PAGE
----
The JFNA in a statement welcomed the new configuration. “We look forward to continuing to work collaboratively with JCPA — as we always have — as it tackles issues of importance to Jewish communities in its new format.”
In an interview, Elana Broitman, JFNA’s senior vice president for public affairs, said the new configuration would allow the JCPA to delve deeper on its favored issues. “If the JCPA is focused on particular issues, they can perhaps go into more depth on those issues that they had the opportunity to before,” she said.
In the past, the JCPA has taken positions on issues like voting rights, gun control, immigration rights, and abortion, because they were favored by the local JCRCs with which it consulted and which sent delegates to its annual conference. Those JCRCs often initiated liberal policies, in part because they were favored by an American Jewish grassroots that polls show trends overwhelmingly liberal.
Another factor was the give and take in local community relations: Jewish groups seeking support for Jewish issues from Black, Latino, Asian American, and other minority groups were happy to reciprocate on those groups’ favored issues.
But the JCPA’s profile on those issues has diminished in recent years; the smaller donor base triggered by the 2008 recession forced the vast majority of JCRCs to fold into their local federations and to reflect the priorities of the federation donor base as opposed to the congregations, Jewish labor groups and fraternal organizations that once drove the agenda for Jewish community relations.
Tensions between the JCPA and the JFNA intensified in the summer of 2020, after a Minneapolis policeman murdered George Floyd, triggering civil rights protests and the “Black Lives Matter” ad by Jewish groups that JCPA signed onto.
The JFNA CEO, Eric Fingerhut, insiders said then, was not happy about having to explain to donors why JCPA was embracing a group identified closely with a movement perceived by some conservatives as radical and anti-Israel.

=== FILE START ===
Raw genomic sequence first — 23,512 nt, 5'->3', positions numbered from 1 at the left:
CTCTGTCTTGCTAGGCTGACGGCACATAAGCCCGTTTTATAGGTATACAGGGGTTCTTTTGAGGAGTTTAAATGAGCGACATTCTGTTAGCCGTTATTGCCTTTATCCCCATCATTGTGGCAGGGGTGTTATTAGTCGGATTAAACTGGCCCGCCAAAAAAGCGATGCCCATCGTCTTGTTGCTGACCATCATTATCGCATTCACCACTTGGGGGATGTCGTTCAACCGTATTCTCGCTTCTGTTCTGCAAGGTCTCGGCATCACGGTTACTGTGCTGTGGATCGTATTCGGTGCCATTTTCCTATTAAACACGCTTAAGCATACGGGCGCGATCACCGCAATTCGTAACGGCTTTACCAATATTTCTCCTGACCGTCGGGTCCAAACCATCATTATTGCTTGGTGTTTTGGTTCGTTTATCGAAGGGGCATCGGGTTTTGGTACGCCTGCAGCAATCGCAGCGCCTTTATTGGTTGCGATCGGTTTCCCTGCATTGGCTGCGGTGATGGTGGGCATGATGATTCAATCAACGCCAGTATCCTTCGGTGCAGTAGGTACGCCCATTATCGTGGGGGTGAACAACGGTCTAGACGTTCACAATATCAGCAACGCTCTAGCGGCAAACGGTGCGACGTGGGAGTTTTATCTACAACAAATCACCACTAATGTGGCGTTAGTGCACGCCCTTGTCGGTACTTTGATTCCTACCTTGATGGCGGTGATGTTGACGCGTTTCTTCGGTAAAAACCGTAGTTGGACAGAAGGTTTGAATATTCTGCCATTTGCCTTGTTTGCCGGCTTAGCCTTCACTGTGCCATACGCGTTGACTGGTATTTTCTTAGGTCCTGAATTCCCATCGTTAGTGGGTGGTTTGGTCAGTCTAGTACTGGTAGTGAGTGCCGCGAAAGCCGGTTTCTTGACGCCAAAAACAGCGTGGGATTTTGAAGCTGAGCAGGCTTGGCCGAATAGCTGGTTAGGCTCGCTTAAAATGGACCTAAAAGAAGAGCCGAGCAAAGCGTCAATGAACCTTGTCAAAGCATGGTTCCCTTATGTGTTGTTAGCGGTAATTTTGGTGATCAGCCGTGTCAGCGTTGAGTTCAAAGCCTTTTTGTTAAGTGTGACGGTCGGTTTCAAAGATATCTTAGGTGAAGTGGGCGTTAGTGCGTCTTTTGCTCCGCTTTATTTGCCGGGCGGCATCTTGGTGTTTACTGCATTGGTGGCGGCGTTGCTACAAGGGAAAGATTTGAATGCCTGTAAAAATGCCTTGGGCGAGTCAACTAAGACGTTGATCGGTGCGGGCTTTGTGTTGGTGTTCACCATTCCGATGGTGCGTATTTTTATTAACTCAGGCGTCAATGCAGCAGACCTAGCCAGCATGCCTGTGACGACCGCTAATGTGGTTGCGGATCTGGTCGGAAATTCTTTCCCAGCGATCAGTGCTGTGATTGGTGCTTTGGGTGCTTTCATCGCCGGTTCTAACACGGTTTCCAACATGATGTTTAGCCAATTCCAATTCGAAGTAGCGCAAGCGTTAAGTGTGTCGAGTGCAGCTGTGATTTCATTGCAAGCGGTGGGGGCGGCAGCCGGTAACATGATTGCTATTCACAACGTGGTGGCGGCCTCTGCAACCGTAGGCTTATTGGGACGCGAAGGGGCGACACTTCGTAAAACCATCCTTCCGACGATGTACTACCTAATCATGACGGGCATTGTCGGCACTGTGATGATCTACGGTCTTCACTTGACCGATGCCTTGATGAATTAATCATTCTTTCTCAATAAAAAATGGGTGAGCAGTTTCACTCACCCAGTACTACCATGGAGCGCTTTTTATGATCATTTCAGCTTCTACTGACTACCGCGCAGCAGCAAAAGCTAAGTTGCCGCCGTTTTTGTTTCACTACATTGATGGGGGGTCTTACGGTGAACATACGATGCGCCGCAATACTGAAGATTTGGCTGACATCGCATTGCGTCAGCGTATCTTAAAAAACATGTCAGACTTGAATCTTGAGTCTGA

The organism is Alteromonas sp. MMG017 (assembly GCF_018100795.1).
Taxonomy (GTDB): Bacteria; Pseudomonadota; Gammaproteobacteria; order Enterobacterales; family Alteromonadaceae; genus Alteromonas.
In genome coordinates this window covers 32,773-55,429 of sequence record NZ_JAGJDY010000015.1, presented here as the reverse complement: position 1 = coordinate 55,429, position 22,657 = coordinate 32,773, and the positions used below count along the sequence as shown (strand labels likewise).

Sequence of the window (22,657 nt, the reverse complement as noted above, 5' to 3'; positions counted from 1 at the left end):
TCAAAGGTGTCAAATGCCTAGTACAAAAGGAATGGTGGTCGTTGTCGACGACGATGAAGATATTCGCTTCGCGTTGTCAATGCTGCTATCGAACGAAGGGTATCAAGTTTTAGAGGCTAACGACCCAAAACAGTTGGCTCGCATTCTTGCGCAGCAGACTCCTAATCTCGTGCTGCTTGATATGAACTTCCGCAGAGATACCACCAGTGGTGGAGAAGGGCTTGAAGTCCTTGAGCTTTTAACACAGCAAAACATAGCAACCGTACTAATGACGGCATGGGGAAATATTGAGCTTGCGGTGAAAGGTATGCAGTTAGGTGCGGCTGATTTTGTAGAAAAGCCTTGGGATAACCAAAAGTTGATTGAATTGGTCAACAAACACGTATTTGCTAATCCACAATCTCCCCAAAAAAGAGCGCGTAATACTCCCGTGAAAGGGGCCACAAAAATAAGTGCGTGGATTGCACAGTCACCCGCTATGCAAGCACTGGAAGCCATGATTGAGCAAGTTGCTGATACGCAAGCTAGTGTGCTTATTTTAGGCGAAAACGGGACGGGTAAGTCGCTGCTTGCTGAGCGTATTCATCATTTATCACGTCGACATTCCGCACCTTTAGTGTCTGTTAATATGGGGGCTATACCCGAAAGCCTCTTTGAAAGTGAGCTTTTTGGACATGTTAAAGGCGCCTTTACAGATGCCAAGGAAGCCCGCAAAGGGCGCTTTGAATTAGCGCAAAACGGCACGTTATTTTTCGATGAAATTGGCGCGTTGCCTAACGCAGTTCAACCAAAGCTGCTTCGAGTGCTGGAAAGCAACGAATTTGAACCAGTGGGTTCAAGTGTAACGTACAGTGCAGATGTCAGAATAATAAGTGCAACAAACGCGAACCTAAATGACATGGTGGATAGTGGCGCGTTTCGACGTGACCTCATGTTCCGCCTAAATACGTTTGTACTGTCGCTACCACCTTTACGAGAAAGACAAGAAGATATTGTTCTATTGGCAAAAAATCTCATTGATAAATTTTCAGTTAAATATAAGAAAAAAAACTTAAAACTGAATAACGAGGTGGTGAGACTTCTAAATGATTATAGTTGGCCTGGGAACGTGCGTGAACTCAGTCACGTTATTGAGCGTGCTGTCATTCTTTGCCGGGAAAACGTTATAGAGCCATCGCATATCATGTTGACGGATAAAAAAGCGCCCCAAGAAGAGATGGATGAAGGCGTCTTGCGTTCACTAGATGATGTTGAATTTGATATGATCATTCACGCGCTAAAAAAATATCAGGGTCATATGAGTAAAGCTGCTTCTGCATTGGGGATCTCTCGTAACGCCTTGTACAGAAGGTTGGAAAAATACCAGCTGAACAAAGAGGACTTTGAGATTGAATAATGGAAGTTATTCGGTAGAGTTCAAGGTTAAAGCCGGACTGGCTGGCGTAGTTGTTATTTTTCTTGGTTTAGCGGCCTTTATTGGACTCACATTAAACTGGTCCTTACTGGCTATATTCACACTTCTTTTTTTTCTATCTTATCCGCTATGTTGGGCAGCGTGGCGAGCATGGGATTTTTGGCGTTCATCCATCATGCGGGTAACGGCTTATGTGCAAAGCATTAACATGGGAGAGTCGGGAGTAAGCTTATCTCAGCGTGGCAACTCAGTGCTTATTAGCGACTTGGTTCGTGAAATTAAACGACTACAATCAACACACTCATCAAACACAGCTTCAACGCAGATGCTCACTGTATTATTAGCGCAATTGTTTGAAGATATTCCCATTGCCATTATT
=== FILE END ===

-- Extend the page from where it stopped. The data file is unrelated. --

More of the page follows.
The new JCPA is betting that there are donors ready to support a progressive domestic Jewish lobby. In addition to the three-year grant from UJA-Federation, two other grants will come from a past chairwoman of the JCPA, Lois Frank, and its current chairman, Bohm.
Bohm, an attorney who assumed leadership of the JCPA in 2021, said the group would take a hit by losing the JFNA’s allocations and the dues it collects from the 125 community relations councils — but he expected to make it up with money from foundations invested in the JCPA’s new agenda, including from individual federations.
“We expect we may lose some funding,” he said. “We’re hoping it’s not significant.”
“We are beginning to hear from foundations that have not historically necessarily focused on community relations, but now recognize why that is such an important part in the toolkit,” Kahn added.
Bohm said the board would be independent and limited to 30 people. “We will continue to have board members who are either JCRC directors or current or past chairs of JCRCs, but they will not be representing their specific community,” he said in an email after the interview. “Instead they will represent the Jewish community relations field as a whole.”
JCPA’s annual budget is now less than $2 million, Kahn said, down from nearly $4 million in 2015, and its staff has dropped from 13 in the 2000s to four. The group is seeking a fifth staffer now and hopes eventually to employ at least 13.
Beyond polarization, a number of factors have been at play in diminishing the role of consensus-based Jewish community relations. There has been a flourishing of single-issue nonprofit groups, many of them Jewish, that are more attractive to donors than general interest groups.
Kahn noted that in the mid-1990s when many of the agenda items the national Jewish community pursued for decades seemed to be resolving themselves: Peace was breaking out between Israel and its neighbors, the Soviet Union collapsed and freed its Jews to travel, immigration reform was on track and race relations appeared to be improving.
“There was this shift from focusing on the external challenges or threats to more of the internal threats within the Jewish community,” he said, referring to an emphasis on Jewish education to counter assimilation.
The fragility of the hopes for peace and democratic growth in the 1990s was made evident in subsequent years with the Sept. 11, 2001, terrorist attacks, the eruption of the Second Intifada, and the rise of nativist sentiment and its attendant bigotries, culminating in the Trump presidency.
Kahn said his hope was that the JCPA would once again assume the role it played from 1944, when it was founded as the National Jewish Community Relations Advisory Council: raising Holocaust awareness and taking the lead in promoting immigration in the late 1940s, establishing the Black-Jewish alliance in the 1950s, defending Israel in the 1960s, and advocating for Soviet Jewry until the USSR’s collapse.
He saw hope in the turnout of non-Jewish support for Jews after the recent deadly attacks on Jewish institutions, including the gunman who massacred 11 worshipers in Pittsburgh in 2018. “I think this model will enable that kind of solidarity-building around issues of common cause to grow infinitely greater than it’s been able to, up until now,” he said.